So, rather than setting a goal of being debt-free by the end of 2019, you might instead put a few good small habits in place, including:
- Taking your credit cards out of your purse or wallet
- Setting up text alerts with your bank so that you avoid going overdrawn and paying bank charges
- Tracking the balance in your account the day before pay day each month
- Before checking social media, checking your bank balance
- Committing to not using your credit card for x number of days and downloading a ‘don’t break the chain’ app to track your progress
- Having a no-spend day each week
- Never auto-renewing insurance policies or mobile phone contracts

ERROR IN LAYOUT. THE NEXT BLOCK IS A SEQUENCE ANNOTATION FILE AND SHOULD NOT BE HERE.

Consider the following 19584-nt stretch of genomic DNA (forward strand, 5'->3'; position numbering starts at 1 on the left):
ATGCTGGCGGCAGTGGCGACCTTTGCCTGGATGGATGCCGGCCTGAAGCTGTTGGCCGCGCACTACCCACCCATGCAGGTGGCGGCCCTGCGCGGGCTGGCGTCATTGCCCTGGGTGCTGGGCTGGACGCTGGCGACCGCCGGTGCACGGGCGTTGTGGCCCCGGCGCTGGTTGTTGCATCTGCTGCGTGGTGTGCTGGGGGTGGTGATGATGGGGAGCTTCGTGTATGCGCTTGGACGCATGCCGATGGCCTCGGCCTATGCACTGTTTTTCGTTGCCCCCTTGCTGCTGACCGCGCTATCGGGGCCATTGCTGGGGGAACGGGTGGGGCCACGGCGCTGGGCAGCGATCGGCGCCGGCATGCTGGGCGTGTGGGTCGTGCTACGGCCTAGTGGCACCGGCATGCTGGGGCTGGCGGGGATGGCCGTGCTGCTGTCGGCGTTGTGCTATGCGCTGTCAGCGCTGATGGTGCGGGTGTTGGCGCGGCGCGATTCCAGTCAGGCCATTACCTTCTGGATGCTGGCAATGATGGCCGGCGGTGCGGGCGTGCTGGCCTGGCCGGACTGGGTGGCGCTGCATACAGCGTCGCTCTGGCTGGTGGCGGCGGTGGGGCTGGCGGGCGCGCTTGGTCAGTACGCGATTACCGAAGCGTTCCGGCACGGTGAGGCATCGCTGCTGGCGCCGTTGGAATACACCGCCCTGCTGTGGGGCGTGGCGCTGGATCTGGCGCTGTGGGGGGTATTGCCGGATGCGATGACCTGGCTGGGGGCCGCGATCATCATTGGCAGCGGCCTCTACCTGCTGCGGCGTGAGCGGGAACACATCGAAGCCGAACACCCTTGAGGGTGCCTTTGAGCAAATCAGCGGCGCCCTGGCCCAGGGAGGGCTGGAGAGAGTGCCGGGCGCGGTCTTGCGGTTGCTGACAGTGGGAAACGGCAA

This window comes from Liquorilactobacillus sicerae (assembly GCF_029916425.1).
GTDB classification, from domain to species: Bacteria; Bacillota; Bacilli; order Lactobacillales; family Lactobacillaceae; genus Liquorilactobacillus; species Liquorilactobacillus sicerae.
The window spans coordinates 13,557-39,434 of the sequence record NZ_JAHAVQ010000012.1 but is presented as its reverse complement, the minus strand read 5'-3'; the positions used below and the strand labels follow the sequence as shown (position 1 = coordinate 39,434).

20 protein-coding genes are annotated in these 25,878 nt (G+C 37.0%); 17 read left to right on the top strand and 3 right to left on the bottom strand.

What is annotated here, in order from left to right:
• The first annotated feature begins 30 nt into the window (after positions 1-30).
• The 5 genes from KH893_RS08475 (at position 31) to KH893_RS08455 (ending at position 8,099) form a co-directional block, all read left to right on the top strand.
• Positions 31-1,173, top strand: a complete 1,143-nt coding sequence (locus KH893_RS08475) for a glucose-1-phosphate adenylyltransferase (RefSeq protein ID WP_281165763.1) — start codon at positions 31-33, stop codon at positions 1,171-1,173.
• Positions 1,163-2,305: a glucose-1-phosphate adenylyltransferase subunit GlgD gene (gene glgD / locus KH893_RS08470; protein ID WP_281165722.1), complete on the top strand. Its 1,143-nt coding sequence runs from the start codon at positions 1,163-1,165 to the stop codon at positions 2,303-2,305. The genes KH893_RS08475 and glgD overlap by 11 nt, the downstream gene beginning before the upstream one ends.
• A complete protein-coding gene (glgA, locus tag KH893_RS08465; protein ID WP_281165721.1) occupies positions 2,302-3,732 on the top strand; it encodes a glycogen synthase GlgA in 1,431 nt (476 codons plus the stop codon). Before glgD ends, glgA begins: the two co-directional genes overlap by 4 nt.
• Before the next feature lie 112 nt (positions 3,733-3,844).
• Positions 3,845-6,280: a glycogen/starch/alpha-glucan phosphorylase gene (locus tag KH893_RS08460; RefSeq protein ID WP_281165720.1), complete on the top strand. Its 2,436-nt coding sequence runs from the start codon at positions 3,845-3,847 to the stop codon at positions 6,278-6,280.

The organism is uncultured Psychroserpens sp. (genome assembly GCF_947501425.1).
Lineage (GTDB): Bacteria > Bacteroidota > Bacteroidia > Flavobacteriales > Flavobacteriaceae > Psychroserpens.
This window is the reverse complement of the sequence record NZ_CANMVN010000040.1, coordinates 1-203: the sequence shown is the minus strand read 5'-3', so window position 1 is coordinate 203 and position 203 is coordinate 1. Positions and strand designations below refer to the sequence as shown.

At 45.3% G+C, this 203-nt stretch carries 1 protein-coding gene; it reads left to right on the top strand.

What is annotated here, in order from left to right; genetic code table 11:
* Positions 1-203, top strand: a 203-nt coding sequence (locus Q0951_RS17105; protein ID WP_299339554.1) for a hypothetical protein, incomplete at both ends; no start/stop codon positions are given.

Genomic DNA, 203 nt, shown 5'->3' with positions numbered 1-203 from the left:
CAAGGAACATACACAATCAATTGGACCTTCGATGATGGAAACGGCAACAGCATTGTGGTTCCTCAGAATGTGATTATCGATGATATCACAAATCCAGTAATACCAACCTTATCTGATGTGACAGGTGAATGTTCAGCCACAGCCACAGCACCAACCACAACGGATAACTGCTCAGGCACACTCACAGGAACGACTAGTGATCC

- When making an online purchase, putting it in your basket and coming back to it 24 hours later
- Making a list of things you need and only spend from that list when the shopping urge kicks in
- Preparing lunches to take to work 3 days of the week
- Setting up an account with a challenger bank such as Starling, Monzo, Revolut or N26, and paying in a weekly spending allowance to stick to a spending plan and help you tracking spend in each category against that plan easily and effortlessly
- Setting up direct debits to pay your credit cards each month by a set amount above the minimum payment
- ‘Sweeping’ any spare change into a savings or investment account
- Setting up a weekly or monthly standing order into an ‘occasional spending’ account or future spending pots such as 'travel'; 'holiday' and 'car repairs'
I wonder what small habits will you put in place this year to help your relationship with money?